K'veer in PotS (http://www.cyanworlds.com/view.php?xml=tpots_10.xml)
K'veer in EoA (http://www.cyanworlds.com/view.php?xml=myst5_14.xml)

Mowog
05-11-2005, 07:07 AM
In case I haven't said before, I really enjoy and appreciate your postings, Al. It's great to have a mod who's not only a Myst enthusiast, but an aspiring world builder to boot. Thanks!

I wanted to throw this in, in favor of The Polar Express... the peculiar look of the characters was only partially the result of the technology, IMHO. Note that there was a serious effort on the part of the developers to capture the flavor of the original Chris Van Allsburg illustrations. I've been a fan of his for years, and own several of his books. Polar Express was the first one we bought. The stunning pictures were done in pastels (or maybe oil, at least it looks like pastels), and the characters have a typically Van Allsburg look to them, which is to say, just a bit surreal, soft-focus, and luminous. The combination of the Van Allsburg style with performance capture resulted in a strange hybrid that worked for the most part, but I'll admit that it was somewhat strange on the whole. I didn't mind that very much, as my chief concern was that the developers would capture the eerie dreamlike quality of the book. I think they got it down quite well, even if the characters came out a little wooden.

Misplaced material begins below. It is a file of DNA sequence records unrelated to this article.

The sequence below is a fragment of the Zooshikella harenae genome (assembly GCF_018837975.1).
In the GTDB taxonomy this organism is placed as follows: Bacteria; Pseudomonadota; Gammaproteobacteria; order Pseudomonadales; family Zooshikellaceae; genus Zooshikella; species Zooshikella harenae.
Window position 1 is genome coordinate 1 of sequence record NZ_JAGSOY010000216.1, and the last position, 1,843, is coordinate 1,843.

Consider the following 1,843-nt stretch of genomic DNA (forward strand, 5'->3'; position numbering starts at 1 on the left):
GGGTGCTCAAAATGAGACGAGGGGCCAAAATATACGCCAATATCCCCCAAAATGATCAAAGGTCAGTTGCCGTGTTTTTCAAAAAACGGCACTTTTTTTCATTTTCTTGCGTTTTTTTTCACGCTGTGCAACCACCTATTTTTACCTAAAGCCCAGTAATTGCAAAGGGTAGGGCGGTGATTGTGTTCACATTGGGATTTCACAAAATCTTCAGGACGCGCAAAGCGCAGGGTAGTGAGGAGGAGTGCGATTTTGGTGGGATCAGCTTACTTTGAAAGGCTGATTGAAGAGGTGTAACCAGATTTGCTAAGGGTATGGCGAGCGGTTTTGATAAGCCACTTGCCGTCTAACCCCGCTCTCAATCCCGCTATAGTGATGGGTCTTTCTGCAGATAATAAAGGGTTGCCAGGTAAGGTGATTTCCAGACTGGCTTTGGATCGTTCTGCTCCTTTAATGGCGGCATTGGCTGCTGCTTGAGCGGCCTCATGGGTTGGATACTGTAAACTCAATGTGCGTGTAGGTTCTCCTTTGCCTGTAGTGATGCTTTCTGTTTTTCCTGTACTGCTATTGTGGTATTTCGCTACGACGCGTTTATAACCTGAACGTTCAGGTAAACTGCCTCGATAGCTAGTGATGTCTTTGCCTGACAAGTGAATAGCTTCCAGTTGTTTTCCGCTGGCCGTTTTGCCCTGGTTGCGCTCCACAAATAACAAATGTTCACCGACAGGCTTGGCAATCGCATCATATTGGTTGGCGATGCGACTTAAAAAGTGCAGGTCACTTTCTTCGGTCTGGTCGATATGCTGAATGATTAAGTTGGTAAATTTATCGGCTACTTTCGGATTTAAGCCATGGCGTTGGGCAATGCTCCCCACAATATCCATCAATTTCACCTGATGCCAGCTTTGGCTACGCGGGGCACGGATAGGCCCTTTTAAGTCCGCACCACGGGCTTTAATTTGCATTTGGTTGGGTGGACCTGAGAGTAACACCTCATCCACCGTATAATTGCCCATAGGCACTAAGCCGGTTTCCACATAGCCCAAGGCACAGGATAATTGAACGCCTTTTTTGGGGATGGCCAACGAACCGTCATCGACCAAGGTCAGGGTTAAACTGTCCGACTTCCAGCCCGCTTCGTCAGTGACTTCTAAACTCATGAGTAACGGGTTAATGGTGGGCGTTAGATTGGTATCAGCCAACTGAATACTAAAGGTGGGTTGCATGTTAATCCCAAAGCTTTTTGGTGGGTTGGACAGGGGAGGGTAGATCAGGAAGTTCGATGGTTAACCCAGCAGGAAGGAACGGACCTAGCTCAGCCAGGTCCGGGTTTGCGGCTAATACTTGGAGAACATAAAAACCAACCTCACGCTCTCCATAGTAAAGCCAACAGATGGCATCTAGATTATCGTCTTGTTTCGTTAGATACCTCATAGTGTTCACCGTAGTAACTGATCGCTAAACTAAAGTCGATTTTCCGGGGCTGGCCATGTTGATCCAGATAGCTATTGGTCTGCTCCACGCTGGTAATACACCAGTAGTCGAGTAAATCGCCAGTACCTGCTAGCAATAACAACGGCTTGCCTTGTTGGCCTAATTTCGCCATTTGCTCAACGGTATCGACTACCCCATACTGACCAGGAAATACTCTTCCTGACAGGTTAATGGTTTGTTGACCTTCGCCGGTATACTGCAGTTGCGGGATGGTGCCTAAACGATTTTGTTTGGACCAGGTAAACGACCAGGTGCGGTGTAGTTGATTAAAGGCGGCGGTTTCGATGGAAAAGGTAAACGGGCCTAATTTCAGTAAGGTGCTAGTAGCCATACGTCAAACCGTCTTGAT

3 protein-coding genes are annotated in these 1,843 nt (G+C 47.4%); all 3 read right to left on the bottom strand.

As for Pixar, I'm constantly amazed at what they do. If you compare them to Dreamworks (which is pretty easy -- think of "A Bug's Life" vs. "Antz," then "Finding Nemo" vs. "Shark Tale"), there seems to be a magic there that transcends the technology. The Pixar films draw you into their worlds, while the Dreamworks efforts have some nice moments, but on the whole seem uneven "wannabes." That's harsh, I know, but I've never really cared for the darker tone of the Dreamworks films. Plus, what's with them releasing Antz right on the heels of A Bug's Life, and Shark Tale shortly after Finding Nemo? Speaking of Shark Tale, the character design; vertical fish with necks and heads; really put me off. I never bothered to see the film, but again, that's just me. End of that rant...

I think Al hinted at this above, but one of the things I like about Cyan's worlds is not that they render realistic objects in a surrealistic way; rather that they render surrealistic objects in a very realistic way. That's what pulls us into the worlds, and makes them so believable.

Al wrote:
...and Linking Books to actually work? They don't, really... No they don't; especially if you're playing Until Uru and your Ethernet card dies. http://forums.ubi.com/images/smilies/cry.gif